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Cognitive Behavioral Therapy Rationale and Overview
The overall goal in cognitive behavioral therapy [CBT] is to modify one’s thoughts, beliefs, and perceptions, and to change one’s usual pattern of behaving. Modifying the way in which you think can facilitate both emotional and behavioral change. Altering the way you act can result in cognitive and emotional change. Essentially, we want you to feel more in control of your own life.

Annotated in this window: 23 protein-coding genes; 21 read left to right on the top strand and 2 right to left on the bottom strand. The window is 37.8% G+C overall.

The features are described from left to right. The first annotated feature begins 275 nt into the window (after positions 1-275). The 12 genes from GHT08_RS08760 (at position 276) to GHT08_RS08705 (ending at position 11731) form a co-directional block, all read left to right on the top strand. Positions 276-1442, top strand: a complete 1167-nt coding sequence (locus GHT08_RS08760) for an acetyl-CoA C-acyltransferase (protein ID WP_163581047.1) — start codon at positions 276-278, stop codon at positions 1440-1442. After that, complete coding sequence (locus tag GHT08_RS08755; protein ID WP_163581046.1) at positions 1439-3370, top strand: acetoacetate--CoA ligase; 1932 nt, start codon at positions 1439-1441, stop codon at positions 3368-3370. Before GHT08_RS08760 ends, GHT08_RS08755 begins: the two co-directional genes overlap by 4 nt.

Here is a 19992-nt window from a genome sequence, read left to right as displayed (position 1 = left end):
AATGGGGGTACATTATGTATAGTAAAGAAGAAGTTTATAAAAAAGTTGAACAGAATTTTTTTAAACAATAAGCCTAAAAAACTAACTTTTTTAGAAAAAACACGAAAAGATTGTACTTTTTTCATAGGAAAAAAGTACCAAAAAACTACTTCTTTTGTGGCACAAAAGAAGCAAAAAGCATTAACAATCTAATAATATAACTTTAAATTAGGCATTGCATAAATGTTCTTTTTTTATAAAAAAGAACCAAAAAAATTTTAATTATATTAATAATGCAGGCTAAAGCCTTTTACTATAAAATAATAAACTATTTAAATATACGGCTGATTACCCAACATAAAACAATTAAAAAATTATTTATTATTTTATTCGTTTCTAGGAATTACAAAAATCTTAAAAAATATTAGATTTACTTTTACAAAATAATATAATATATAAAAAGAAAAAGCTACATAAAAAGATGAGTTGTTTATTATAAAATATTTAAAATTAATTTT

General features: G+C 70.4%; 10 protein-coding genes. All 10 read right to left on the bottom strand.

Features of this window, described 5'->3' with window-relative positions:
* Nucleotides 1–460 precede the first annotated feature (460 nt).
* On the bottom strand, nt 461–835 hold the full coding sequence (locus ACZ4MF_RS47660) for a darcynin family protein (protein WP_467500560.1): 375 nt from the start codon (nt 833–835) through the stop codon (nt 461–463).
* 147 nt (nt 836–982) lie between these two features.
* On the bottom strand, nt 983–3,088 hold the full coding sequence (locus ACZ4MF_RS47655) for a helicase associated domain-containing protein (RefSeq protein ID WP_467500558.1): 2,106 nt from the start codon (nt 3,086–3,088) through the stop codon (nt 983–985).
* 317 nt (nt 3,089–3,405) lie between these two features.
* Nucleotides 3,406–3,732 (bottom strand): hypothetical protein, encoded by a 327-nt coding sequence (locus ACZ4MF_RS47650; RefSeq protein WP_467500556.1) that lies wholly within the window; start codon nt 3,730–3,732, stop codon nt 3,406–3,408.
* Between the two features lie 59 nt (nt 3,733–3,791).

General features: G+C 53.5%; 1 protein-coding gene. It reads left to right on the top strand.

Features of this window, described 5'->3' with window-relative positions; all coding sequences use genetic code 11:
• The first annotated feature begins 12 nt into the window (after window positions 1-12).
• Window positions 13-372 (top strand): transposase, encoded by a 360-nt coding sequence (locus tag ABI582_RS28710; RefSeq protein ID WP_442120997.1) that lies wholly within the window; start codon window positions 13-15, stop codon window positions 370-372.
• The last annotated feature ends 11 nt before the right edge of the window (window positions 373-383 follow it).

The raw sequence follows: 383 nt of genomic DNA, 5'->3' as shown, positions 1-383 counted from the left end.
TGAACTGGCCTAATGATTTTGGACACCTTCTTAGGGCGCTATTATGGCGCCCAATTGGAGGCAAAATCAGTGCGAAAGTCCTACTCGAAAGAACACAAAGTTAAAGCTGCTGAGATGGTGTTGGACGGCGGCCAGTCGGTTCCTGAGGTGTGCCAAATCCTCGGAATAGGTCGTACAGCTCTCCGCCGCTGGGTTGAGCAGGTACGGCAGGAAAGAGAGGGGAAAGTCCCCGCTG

CBT therapists believe that one’s perceptions of situations are important in the development of negative emotional states. Negative emotions are created when an individual interprets situations with a distorted bias. For example, depressed patients may hold a negative view of themselves, the world, and the future, which may cause or aggravate a depressed mood.
Behavior therapists believe that problem behaviors and skill deficits cause and/or maintain emotional distress. Behavioral changes can therefore facilitate mood improvements. For instance, learning relaxation skills leads to alleviation of anxiety.